Plant Common Name
Winter Pheasant's Eye
Similar to the Asian Adonis amurensis but larger overall and better adapted to drought, winter pheasant's eye also has a broader area of distribution existing across much of Eurasia. In the wild, this spring ephemeral inhabits dry fields, roadsides and montane grasslands. Its golden flowers light up the landscape in late winter or spring and disappear by late spring. Occasionally, plants escape from cultivation; wild populations are known to exist in New York State's Westchester County.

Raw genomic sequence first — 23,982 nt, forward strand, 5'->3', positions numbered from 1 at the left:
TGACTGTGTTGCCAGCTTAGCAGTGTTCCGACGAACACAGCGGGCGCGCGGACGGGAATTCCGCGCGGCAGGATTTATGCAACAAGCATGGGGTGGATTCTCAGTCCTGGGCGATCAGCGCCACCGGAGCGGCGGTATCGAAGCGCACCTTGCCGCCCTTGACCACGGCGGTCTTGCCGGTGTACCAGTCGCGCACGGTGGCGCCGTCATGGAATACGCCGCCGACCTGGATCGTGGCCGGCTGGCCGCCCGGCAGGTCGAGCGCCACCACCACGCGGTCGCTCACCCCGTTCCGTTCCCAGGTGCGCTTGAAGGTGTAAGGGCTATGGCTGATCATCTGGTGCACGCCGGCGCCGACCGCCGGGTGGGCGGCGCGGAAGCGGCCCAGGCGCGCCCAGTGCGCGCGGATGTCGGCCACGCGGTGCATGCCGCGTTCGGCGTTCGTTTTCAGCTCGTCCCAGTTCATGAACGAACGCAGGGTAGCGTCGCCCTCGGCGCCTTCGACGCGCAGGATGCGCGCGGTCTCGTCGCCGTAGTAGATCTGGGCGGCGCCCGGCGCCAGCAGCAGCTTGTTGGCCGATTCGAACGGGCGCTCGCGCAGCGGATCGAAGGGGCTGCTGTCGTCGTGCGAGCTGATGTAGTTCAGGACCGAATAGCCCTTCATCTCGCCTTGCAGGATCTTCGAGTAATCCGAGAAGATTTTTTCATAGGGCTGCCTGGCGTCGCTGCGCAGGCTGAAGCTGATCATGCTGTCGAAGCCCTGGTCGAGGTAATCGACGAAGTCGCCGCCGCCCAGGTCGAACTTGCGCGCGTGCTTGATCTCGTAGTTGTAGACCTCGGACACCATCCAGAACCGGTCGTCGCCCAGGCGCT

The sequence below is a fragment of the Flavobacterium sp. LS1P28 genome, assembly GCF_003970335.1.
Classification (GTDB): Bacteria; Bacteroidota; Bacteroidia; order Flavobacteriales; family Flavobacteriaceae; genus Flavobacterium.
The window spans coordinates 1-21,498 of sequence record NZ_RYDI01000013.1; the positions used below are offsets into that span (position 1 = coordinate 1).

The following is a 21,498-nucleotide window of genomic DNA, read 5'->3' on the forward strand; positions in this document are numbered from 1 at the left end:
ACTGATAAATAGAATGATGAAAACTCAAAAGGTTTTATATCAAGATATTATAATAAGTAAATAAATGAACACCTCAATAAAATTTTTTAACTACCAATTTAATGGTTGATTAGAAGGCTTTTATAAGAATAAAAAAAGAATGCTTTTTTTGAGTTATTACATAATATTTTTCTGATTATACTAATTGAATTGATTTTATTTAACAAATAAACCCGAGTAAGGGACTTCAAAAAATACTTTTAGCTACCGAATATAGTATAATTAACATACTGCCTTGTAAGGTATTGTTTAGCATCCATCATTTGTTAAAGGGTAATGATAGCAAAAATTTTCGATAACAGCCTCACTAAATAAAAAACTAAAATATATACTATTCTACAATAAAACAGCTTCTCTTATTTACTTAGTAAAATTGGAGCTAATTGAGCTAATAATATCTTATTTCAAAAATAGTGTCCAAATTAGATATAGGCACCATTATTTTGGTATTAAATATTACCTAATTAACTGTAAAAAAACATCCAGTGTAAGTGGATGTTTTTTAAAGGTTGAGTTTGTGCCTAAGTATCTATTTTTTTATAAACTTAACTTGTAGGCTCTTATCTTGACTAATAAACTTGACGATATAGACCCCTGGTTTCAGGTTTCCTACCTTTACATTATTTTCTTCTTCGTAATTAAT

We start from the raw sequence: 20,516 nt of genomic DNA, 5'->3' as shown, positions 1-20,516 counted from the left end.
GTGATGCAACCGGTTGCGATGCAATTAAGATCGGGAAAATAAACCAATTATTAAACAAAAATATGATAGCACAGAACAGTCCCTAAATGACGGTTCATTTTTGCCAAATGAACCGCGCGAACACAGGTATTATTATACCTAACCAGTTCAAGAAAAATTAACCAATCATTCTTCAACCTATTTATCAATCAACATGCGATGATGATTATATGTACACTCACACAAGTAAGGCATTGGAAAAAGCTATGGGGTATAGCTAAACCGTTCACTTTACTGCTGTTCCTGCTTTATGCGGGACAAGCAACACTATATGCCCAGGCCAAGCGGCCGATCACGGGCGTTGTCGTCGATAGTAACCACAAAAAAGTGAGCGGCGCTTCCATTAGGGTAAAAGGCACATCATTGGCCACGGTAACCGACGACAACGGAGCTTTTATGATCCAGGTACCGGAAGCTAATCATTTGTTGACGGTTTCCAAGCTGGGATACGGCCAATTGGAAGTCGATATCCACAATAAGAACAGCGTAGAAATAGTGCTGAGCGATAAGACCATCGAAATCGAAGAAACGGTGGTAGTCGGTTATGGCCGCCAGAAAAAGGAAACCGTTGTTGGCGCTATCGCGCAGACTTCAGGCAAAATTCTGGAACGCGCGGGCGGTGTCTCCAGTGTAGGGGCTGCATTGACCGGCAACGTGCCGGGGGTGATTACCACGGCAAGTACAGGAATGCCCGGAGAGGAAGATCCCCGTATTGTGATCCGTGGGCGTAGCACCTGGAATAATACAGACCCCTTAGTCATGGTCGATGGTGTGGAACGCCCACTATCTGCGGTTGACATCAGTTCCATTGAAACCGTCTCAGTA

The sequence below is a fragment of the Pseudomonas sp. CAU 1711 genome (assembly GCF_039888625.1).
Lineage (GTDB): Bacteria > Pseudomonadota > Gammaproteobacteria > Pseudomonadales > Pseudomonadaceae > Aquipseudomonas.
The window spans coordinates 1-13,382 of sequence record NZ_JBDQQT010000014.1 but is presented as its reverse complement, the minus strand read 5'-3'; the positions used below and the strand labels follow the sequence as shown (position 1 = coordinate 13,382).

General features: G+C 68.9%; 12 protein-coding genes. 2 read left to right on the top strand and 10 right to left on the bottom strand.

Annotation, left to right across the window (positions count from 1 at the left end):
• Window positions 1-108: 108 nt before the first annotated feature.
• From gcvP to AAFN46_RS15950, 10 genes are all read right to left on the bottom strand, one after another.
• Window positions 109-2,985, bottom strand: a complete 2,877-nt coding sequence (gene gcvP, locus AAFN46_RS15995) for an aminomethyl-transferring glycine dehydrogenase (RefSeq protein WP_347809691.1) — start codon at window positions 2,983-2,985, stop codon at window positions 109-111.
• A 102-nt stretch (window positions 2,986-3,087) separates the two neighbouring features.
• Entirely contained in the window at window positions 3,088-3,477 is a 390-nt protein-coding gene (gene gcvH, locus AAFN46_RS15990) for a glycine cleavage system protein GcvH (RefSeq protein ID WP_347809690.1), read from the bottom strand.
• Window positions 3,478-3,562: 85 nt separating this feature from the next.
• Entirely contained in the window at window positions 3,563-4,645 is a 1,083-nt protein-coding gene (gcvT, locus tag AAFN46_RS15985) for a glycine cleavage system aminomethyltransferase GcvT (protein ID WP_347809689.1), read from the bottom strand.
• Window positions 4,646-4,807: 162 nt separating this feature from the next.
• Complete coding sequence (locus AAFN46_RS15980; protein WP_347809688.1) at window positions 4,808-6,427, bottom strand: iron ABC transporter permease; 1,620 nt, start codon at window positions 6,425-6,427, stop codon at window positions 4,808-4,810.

Rising from slow spreading, stout rhizomes, winter pheasant's eye produces flower buds in late winter surrounded by clasping dark green to reddish green foliage that has yet to unfold. The glossy, golden flowers make most of the early season sun--opening when the sun's rays are upon them and closing at night or on cloudy days. Bees are the primary pollinators. The feathery leaves rise and unfold to bright green as the flowers fade. Post-pollination, small, dry, brown achene fruits are produced. These fall to the ground and occasionally germinate. By late spring, the foliage dies back for the season.
Full to partial sun and well-drained upland soil with a neutral pH are ideal for winter pheasant's eye. Be sure to plant this true ephemeral among later blooming perennials that will fill in the gaps they leave behind. Long established specimens will spread to create pleasing floral clumps. Plant with Siberian squill and other scilla.